Parramatta captain Nathan Cayless has called for a judiciary overhaul, saying teammate Nathan Hindmarsh should not miss next Wednesday's Origin series decider due to an NRL misdemeanour.
And the Eels leader has also had a shot at his club coach Brian Smith for hinting that his brother, Sydney Roosters prop Jason Cayless, faked an injury to milk a penalty in last Friday's fiery clash.
Cayless lay prone after a tackle by Parramatta backrower Glenn Morrison late in the Roosters' 12-8 win last Friday, giving the video referee time to review the incident and penalise the Eels.
"I was very, very disturbed by the last penalty and the (ensuing) goal (by Roosters backrower Craig Fitzgibbon)," Smith said post-match.
"I just think those things should be left in the hands of the referee...it makes me sick."
But Nathan Cayless today admitted he was "pretty disappointed" by Smith's criticism, saying his brother was "pretty crook" from the tackle which earned Morrison a grade one careless high tackle charge.
"I was pretty disappointed about what was said, probably more from my own coach," Cayless said.
"Jason never has taken a dive before and he just wouldn't do that but everyone is entitled to their opinion.
"He was crook after the game and on Saturday, he had headaches all Friday night.
"But Brian is doing his best for Parramatta and I was just thinking about my brother - that's the way it is."
However, Cayless agreed with his coach that players "lying down" to milk a penalty was becoming more prevalent.
"I think it is creeping into the game, the new rule where if you stay down the video referee can look at it," he said.
"You might get a penalty out of it, it's a bad part of the game, it's really unsportsmanlike if you do lay down and you are not hurt."
Cayless admitted Wednesday night's NRL judiciary hearing would be distracting for the Eels on two fronts.
Hindmarsh will be battling to avoid a one-match ban for a grapple tackle on Roosters hardman Adrian Morley and remain in the NSW team for the July 6 Origin decider at Brisbane.
Morrison will also appear before the judiciary as part of the prosecution against Roosters centre Ryan Cross.
Morrison levelled an eye-gouging claim against Cross who has pleaded not guilty to a contrary conduct charge that was referred straight to the judiciary.
Cross is expected to face a ban of up to eight weeks if found guilty.
Cayless said Hindmarsh should only miss an NRL match - not the all important Origin clash - if found guilty.
Blues players are rested from the weekend NRL round, meaning Hindmarsh will miss the Origin series decider in Brisbane if found guilty after being named in the NSW team yesterday.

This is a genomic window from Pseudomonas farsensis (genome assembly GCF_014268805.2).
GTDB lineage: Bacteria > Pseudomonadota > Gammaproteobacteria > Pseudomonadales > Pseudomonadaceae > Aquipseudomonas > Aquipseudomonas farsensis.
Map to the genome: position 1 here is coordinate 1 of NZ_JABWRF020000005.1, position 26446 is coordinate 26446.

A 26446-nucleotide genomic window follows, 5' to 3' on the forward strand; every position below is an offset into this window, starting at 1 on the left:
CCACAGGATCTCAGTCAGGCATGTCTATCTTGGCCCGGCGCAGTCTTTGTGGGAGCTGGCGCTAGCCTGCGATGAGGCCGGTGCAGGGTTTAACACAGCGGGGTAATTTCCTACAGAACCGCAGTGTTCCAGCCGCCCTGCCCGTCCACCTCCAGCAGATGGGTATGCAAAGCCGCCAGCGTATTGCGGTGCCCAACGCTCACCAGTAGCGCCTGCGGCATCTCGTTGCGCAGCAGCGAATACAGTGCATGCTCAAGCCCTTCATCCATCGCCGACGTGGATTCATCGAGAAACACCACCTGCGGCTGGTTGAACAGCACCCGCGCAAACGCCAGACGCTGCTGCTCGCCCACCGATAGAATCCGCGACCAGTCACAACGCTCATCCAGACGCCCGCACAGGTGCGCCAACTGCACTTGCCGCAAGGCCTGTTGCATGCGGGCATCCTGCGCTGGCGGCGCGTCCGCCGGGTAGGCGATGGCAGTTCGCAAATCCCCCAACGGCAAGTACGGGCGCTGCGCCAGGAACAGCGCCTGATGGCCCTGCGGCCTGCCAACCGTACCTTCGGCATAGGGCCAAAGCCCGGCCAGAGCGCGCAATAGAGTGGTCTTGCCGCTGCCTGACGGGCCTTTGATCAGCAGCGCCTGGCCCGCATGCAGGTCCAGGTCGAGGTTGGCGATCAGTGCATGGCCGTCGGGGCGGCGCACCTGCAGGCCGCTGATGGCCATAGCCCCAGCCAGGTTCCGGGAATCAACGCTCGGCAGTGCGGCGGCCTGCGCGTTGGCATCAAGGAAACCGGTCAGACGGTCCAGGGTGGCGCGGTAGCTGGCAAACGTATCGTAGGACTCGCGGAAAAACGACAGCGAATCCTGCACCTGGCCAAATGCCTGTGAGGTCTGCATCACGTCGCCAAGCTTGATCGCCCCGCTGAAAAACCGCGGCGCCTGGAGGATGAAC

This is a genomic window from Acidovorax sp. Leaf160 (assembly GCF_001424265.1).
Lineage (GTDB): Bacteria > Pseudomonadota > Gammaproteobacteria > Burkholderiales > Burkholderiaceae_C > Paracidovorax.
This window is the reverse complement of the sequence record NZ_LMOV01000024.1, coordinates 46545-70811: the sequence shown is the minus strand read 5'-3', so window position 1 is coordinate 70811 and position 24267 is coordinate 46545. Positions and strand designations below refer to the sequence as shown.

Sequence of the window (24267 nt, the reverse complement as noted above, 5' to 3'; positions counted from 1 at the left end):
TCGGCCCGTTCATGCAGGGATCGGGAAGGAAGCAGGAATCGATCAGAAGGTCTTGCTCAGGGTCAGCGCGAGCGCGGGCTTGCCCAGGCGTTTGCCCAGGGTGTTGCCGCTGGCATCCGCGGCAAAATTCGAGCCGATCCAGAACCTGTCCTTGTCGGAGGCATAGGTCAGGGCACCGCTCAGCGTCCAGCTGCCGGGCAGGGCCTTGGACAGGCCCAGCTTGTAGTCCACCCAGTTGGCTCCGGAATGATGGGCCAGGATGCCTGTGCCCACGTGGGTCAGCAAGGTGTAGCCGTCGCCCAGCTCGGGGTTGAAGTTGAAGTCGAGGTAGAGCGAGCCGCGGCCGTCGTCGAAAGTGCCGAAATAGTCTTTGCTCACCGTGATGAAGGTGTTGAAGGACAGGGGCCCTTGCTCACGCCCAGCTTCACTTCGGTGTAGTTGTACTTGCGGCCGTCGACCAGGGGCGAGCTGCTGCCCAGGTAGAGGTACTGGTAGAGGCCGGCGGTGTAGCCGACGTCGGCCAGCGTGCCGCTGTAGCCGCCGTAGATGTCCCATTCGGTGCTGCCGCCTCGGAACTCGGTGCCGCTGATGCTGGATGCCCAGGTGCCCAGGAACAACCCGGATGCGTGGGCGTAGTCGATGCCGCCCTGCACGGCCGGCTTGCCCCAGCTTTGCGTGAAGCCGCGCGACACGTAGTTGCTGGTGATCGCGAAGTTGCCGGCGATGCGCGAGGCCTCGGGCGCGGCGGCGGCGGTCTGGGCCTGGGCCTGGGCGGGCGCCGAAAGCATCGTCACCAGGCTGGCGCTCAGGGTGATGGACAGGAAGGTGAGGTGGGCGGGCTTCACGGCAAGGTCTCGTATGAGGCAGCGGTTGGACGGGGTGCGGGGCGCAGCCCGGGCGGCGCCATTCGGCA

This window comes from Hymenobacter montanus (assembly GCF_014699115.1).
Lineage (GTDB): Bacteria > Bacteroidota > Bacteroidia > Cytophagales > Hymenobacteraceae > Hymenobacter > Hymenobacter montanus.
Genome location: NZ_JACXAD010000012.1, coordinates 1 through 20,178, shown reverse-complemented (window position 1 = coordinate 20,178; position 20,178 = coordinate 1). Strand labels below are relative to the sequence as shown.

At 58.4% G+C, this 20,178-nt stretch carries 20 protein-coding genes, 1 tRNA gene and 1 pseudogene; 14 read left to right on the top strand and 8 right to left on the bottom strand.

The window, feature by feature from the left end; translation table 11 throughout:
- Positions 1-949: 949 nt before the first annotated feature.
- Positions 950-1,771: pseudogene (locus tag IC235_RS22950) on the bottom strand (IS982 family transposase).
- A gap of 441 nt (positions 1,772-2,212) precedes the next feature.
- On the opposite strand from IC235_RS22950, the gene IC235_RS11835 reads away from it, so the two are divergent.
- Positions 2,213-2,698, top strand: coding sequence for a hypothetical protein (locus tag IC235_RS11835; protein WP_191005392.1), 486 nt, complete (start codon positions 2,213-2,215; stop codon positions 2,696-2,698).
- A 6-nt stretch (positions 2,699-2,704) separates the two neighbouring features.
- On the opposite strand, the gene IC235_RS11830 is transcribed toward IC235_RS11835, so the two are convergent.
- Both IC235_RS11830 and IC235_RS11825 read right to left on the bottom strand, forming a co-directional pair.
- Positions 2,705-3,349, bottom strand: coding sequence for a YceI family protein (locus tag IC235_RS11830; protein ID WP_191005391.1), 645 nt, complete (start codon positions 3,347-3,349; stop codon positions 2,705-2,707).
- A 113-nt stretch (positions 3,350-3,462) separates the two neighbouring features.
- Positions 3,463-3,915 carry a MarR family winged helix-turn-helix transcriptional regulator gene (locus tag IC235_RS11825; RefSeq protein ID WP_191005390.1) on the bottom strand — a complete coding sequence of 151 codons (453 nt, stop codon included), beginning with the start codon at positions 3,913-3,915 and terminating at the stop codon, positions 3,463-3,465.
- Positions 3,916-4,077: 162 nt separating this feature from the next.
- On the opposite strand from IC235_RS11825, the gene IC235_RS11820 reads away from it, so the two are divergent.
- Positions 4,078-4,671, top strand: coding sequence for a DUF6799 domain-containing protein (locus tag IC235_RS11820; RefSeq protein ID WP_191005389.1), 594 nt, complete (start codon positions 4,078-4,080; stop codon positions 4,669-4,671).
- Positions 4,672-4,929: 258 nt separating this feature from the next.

"He'll not only miss the Origin game but he can't play for Parramatta against Souths on Sunday," Cayless said.
"He misses a club and Origin game which could be classed as two or even three club games considering how big Origin is.
"He misses a fair bit of footy when he is only supposed to be missing one match.
"I think something has to be done about that."
Eels boss Denis Fitzgerald backed Cayless's call for a judiciary review.
"I think it should be reviewed ...with regards to the judiciary and the effect of one match, a State of Origin match, which means so much more than one premiership match," he said.
Hindmarsh said Morrison had no "hard feelings" towards Cross.
"He (Morrison) was pretty upset about it after the game, everything was left in his hands whether he wanted to pursue it," Cayless said.
"But we have spoken about the game yesterday at our review, it was a tough hard game, a good finals preview and there was no hard feelings - that's the way the game is.
"Anything that happens out there happens in the heat of the moment - no one is going to hold a grudge.
"(But) the whole thing might be a distraction for Glenn (for the Souths game)."
The Roosters today assembled a crack legal team for Cross headed by QC Alan Sullivan.
Roosters chief executive Brian Canavan said they would rely heavily on Cross's clean record.
"Ryan is an absolute clean skin, it's not in his game. He has been playing since he was six years of age and he hasn't been in trouble like this," Canavan said.
"In our case we are just going to present the situation as it unfolded at normal speed."